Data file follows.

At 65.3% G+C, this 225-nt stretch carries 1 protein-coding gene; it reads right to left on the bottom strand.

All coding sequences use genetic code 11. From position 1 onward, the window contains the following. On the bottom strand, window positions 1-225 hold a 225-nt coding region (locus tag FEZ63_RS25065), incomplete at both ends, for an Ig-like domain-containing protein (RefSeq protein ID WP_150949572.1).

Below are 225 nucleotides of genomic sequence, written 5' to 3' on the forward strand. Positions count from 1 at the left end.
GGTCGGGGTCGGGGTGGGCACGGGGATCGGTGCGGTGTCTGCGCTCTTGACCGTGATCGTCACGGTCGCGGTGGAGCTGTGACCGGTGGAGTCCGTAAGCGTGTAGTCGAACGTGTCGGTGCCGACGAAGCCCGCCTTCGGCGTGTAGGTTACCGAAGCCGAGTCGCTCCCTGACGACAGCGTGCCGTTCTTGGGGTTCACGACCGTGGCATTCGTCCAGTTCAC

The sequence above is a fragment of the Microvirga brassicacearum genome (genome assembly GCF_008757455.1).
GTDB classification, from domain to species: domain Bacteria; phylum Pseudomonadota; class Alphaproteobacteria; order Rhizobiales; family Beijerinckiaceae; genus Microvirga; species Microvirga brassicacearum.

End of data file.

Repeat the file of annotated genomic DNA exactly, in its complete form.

At 65.3% G+C, this 225-nt stretch carries 1 protein-coding gene; it reads right to left on the bottom strand.

All coding sequences use genetic code 11. From position 1 onward, the window contains the following. On the bottom strand, window positions 1-225 hold a 225-nt coding region (locus tag FEZ63_RS25065), incomplete at both ends, for an Ig-like domain-containing protein (RefSeq protein ID WP_150949572.1).

Below are 225 nucleotides of genomic sequence, written 5' to 3' on the forward strand. Positions count from 1 at the left end.
GGTCGGGGTCGGGGTGGGCACGGGGATCGGTGCGGTGTCTGCGCTCTTGACCGTGATCGTCACGGTCGCGGTGGAGCTGTGACCGGTGGAGTCCGTAAGCGTGTAGTCGAACGTGTCGGTGCCGACGAAGCCCGCCTTCGGCGTGTAGGTTACCGAAGCCGAGTCGCTCCCTGACGACAGCGTGCCGTTCTTGGGGTTCACGACCGTGGCATTCGTCCAGTTCAC

The sequence above is a fragment of the Microvirga brassicacearum genome (genome assembly GCF_008757455.1).
GTDB classification, from domain to species: domain Bacteria; phylum Pseudomonadota; class Alphaproteobacteria; order Rhizobiales; family Beijerinckiaceae; genus Microvirga; species Microvirga brassicacearum.